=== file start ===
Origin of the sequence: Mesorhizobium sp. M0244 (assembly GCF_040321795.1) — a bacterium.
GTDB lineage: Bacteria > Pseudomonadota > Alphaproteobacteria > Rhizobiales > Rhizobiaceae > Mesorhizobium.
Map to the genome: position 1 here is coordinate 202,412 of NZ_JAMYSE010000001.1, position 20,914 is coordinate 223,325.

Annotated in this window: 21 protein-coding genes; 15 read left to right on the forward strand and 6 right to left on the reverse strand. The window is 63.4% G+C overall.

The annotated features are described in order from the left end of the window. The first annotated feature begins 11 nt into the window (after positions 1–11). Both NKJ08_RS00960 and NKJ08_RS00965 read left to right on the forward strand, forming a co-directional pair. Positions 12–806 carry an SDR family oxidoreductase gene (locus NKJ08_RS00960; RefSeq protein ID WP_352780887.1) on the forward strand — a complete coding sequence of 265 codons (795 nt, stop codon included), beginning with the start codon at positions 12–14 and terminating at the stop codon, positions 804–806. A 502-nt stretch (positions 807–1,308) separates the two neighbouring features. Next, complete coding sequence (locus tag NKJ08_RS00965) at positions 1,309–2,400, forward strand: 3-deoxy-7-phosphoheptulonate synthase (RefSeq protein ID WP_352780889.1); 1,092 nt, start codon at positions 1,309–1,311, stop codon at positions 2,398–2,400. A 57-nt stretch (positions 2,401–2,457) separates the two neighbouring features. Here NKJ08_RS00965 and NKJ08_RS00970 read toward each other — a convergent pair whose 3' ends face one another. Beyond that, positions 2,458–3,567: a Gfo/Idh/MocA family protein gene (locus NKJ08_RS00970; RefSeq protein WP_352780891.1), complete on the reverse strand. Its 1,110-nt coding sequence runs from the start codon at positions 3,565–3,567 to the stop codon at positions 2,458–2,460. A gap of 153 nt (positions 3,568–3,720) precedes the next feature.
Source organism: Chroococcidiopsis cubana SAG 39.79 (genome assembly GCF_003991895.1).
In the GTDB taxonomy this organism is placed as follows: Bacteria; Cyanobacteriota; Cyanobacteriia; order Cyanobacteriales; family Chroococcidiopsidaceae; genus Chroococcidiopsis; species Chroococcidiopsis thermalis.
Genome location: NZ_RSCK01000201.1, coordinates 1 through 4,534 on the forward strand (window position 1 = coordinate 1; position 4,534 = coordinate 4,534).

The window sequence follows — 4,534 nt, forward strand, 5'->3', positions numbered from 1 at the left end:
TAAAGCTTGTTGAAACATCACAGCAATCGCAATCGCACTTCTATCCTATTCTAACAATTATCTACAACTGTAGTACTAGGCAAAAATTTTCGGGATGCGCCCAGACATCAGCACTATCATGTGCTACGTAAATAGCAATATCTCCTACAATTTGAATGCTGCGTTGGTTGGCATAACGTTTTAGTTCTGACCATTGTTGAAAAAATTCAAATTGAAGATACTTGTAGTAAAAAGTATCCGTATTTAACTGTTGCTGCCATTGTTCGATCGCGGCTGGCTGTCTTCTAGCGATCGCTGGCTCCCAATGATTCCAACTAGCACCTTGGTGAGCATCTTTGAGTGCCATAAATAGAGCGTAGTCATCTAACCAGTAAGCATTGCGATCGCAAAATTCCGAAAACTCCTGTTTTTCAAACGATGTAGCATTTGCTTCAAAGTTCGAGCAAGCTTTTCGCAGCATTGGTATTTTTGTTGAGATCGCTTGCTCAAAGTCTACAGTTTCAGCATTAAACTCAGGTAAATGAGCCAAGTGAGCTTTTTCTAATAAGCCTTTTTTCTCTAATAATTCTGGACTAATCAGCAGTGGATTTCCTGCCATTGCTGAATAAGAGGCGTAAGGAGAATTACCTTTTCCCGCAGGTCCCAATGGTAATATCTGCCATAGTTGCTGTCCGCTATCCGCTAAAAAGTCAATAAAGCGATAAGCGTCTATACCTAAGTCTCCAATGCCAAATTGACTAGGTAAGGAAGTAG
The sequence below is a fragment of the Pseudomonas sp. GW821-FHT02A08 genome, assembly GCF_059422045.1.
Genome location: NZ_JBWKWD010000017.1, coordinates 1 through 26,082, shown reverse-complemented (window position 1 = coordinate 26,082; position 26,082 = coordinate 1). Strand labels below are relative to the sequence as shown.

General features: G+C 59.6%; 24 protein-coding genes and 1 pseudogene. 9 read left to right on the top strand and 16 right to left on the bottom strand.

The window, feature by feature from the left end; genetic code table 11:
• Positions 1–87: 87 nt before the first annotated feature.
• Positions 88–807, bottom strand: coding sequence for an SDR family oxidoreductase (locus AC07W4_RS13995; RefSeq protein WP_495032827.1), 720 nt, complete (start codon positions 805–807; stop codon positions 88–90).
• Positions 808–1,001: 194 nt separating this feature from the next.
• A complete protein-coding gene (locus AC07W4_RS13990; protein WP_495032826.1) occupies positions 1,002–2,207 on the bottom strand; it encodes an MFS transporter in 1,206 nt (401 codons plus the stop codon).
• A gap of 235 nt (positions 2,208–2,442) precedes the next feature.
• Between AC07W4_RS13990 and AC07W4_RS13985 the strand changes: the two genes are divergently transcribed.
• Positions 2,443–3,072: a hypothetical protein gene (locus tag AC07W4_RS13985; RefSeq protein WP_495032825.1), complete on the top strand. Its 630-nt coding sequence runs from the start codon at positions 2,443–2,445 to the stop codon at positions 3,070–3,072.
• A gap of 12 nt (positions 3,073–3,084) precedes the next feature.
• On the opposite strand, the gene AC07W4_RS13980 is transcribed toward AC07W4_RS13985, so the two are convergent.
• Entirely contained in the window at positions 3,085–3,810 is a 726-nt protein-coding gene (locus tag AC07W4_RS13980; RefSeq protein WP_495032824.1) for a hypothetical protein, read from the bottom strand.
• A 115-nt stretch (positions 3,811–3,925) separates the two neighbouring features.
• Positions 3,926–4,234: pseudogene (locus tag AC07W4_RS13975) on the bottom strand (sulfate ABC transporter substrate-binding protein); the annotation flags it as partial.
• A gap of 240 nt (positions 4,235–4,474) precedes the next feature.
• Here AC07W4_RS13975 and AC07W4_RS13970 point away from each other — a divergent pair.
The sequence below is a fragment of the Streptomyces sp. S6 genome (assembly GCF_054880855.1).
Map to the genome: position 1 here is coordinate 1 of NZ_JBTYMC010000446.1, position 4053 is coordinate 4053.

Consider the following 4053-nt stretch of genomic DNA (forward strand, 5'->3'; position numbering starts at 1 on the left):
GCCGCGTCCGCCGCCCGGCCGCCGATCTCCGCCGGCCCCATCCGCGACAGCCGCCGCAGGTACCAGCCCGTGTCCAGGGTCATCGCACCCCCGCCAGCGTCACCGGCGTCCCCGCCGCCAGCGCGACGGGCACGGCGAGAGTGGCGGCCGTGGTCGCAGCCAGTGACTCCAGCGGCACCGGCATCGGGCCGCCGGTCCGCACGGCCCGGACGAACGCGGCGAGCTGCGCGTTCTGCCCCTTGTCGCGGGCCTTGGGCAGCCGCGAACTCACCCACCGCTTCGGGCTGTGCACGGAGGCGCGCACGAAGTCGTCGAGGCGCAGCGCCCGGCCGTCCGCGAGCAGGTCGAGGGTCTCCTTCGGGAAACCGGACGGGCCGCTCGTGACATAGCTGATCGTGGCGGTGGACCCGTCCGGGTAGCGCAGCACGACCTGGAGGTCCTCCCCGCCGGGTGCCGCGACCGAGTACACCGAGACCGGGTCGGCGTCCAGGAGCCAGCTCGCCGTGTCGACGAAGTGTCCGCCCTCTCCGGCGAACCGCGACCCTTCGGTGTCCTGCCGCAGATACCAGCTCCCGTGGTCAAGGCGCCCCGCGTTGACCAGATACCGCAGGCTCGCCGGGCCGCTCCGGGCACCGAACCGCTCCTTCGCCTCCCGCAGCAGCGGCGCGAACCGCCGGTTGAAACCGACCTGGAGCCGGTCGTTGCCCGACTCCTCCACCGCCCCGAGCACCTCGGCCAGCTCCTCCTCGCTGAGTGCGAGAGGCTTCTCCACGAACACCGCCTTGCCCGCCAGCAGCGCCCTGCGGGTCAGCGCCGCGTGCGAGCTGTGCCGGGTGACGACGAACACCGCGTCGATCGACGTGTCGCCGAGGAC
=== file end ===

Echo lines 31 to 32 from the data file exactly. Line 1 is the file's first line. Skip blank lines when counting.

Consider the following 4053-nt stretch of genomic DNA (forward strand, 5'->3'; position numbering starts at 1 on the left):
GCCGCGTCCGCCGCCCGGCCGCCGATCTCCGCCGGCCCCATCCGCGACAGCCGCCGCAGGTACCAGCCCGTGTCCAGGGTCATCGCACCCCCGCCAGCGTCACCGGCGTCCCCGCCGCCAGCGCGACGGGCACGGCGAGAGTGGCGGCCGTGGTCGCAGCCAGTGACTCCAGCGGCACCGGCATCGGGCCGCCGGTCCGCACGGCCCGGACGAACGCGGCGAGCTGCGCGTTCTGCCCCTTGTCGCGGGCCTTGGGCAGCCGCGAACTCACCCACCGCTTCGGGCTGTGCACGGAGGCGCGCACGAAGTCGTCGAGGCGCAGCGCCCGGCCGTCCGCGAGCAGGTCGAGGGTCTCCTTCGGGAAACCGGACGGGCCGCTCGTGACATAGCTGATCGTGGCGGTGGACCCGTCCGGGTAGCGCAGCACGACCTGGAGGTCCTCCCCGCCGGGTGCCGCGACCGAGTACACCGAGACCGGGTCGGCGTCCAGGAGCCAGCTCGCCGTGTCGACGAAGTGTCCGCCCTCTCCGGCGAACCGCGACCCTTCGGTGTCCTGCCGCAGATACCAGCTCCCGTGGTCAAGGCGCCCCGCGTTGACCAGATACCGCAGGCTCGCCGGGCCGCTCCGGGCACCGAACCGCTCCTTCGCCTCCCGCAGCAGCGGCGCGAACCGCCGGTTGAAACCGACCTGGAGCCGGTCGTTGCCCGACTCCTCCACCGCCCCGAGCACCTCGGCCAGCTCCTCCTCGCTGAGTGCGAGAGGCTTCTCCACGAACACCGCCTTGCCCGCCAGCAGCGCCCTGCGGGTCAGCGCCGCGTGCGAGCTGTGCCGGGTGACGACGAACACCGCGTCGATCGACGTGTCGCCGAGGAC